Eva Dandridge is a very uptight young woman who constantly meddles in the affairs of her sisters and their husbands. Her in-laws, who are tired of Eva interfering in their lives, decide to ...
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In this movie based on the early days of Def Jam Recordings, up-and-coming manager Russell Walker manages all the hottest acts on the record label Krush Groove Records, which include ... See full summary »
As Carl Black gets the opportunity to move his family out of Chicago in hope of a better life, their arrival in Beverly Hills is timed with that city's annual purge, where all crime is legal for twelve hours.
Eva Dandridge is a very uptight young woman who constantly meddles in the affairs of her sisters and their husbands. Her in-laws, who are tired of Eva interfering in their lives, decide to set her up with someone so she can leave them alone. They end up paying Ray, the local "playboy," $5,000 to date her. The plan goes by smoothly, but troubles comes when Ray actually falls in love with Eva.Written by
Nadiya K. Edwards <email@example.com>
At the film's end, as the two characters are riding off into the sunset, we see the Chicago skyscrapers (Sears Tower, etc.) looming above. The skyscrapers were superimposed over downtown Los Angeles. See more »
In the fantasy scene where Eva is chopping off Tim's "parts", his flesh-toned boxers are visible See more »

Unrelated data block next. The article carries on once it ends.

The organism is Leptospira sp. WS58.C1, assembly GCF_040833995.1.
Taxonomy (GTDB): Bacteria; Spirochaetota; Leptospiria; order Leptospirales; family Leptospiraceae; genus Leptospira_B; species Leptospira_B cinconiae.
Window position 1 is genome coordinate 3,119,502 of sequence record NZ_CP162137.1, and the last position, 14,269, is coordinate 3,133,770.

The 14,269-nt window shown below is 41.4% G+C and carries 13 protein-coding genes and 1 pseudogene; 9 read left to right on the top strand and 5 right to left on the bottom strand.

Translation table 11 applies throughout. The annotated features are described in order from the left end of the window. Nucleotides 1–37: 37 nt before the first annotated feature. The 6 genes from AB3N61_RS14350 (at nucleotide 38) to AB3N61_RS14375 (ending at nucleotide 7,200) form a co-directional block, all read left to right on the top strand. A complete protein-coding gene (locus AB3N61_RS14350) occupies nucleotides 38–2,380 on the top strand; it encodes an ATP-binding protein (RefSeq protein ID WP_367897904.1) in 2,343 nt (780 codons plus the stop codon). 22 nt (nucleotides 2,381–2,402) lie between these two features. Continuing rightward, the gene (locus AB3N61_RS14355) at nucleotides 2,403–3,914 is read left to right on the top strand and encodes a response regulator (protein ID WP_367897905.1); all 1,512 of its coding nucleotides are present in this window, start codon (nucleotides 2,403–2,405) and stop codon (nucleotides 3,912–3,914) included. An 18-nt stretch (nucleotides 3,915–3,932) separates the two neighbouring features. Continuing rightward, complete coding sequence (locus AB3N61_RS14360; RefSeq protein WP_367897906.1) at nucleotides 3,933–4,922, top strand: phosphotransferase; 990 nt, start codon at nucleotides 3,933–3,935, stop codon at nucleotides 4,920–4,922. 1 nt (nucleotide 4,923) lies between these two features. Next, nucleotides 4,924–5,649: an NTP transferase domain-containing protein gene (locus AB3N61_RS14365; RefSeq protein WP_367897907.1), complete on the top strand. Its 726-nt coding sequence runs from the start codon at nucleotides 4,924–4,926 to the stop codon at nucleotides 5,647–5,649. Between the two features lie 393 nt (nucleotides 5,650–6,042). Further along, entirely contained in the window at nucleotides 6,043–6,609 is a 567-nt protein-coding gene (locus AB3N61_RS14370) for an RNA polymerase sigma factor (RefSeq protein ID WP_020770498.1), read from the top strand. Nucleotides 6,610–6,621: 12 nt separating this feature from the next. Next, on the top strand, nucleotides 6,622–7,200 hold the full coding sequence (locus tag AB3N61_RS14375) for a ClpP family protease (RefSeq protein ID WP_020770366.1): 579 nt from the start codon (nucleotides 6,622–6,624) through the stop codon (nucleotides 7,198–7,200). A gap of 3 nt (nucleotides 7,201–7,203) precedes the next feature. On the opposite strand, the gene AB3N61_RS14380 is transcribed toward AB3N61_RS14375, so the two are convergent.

This is not about a book versus a football game fellas, oh no, this about men versus women. Women who aspire to culture, and men who aspire to scratch themselves. Women who bear the burdens in life and men who create those burdens. Women who uplift humanity, and men who uplift lap dances. If society left to the whims of men we'd still be in caves carving pictures with our non aposable thumbs. So today, gentlemen, is the day for civilized behavior. Today we women raise our voices against tyrrany...
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After the end credits, there's a scene where the male hairdresser Telly talks on the phone with his girlfriend. He's only pretending to be gay. See more »
A nice normal movie that happens to have an all black cast. I don't feel it was a "black movie". Cultural idioms aside, anyone could relate to the language and themes of the movie. Nicely done. I feel Gabby U really performed well in her role...made me forget it was her. LL gave a great performance as well. The worst was the Royale as the gay guy...just not happening: He needed to be more flamboyant to be funny...the lo-key thing didn't work, though he had some otherwise funny lines....the director MUST've held him back, cause I've seem this guy in action before...he's as funny as anybody, if not funnier than most.
All said, I'll probably buy this one on DVD. I hope these types of movies continue to be made.
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